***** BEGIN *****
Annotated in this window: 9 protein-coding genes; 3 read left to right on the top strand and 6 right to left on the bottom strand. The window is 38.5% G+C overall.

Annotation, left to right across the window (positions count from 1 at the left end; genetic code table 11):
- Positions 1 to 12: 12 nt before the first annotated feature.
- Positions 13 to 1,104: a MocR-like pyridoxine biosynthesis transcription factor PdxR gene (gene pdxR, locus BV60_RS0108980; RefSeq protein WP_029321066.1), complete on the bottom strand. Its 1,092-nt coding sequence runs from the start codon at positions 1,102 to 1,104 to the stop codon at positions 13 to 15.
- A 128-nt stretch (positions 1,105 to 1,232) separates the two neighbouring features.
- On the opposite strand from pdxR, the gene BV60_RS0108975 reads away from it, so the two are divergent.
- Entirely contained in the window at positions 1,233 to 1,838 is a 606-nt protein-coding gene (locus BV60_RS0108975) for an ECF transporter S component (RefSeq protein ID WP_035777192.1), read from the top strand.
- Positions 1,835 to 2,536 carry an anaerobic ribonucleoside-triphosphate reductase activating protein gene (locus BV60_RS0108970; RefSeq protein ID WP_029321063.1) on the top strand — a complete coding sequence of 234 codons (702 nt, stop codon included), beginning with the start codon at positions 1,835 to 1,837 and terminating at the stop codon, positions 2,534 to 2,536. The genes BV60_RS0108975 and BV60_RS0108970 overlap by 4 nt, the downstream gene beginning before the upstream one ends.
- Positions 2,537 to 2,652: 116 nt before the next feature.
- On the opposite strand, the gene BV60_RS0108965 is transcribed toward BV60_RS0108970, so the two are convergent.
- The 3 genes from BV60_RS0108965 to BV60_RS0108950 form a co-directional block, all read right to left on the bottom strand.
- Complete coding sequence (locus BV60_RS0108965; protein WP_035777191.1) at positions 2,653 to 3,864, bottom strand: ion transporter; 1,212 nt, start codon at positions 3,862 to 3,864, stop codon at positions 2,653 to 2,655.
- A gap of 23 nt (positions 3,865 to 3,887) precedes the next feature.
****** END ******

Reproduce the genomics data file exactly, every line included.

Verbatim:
Annotated in this window: 9 protein-coding genes; 3 read left to right on the top strand and 6 right to left on the bottom strand. The window is 38.5% G+C overall.

Annotation, left to right across the window (positions count from 1 at the left end; genetic code table 11):
- Positions 1 to 12: 12 nt before the first annotated feature.
- Positions 13 to 1,104: a MocR-like pyridoxine biosynthesis transcription factor PdxR gene (gene pdxR, locus BV60_RS0108980; RefSeq protein WP_029321066.1), complete on the bottom strand. Its 1,092-nt coding sequence runs from the start codon at positions 1,102 to 1,104 to the stop codon at positions 13 to 15.
- A 128-nt stretch (positions 1,105 to 1,232) separates the two neighbouring features.
- On the opposite strand from pdxR, the gene BV60_RS0108975 reads away from it, so the two are divergent.
- Entirely contained in the window at positions 1,233 to 1,838 is a 606-nt protein-coding gene (locus BV60_RS0108975) for an ECF transporter S component (RefSeq protein ID WP_035777192.1), read from the top strand.
- Positions 1,835 to 2,536 carry an anaerobic ribonucleoside-triphosphate reductase activating protein gene (locus BV60_RS0108970; RefSeq protein ID WP_029321063.1) on the top strand — a complete coding sequence of 234 codons (702 nt, stop codon included), beginning with the start codon at positions 1,835 to 1,837 and terminating at the stop codon, positions 2,534 to 2,536. The genes BV60_RS0108975 and BV60_RS0108970 overlap by 4 nt, the downstream gene beginning before the upstream one ends.
- Positions 2,537 to 2,652: 116 nt before the next feature.
- On the opposite strand, the gene BV60_RS0108965 is transcribed toward BV60_RS0108970, so the two are convergent.
- The 3 genes from BV60_RS0108965 to BV60_RS0108950 form a co-directional block, all read right to left on the bottom strand.
- Complete coding sequence (locus BV60_RS0108965; protein WP_035777191.1) at positions 2,653 to 3,864, bottom strand: ion transporter; 1,212 nt, start codon at positions 3,862 to 3,864, stop codon at positions 2,653 to 2,655.
- A gap of 23 nt (positions 3,865 to 3,887) precedes the next feature.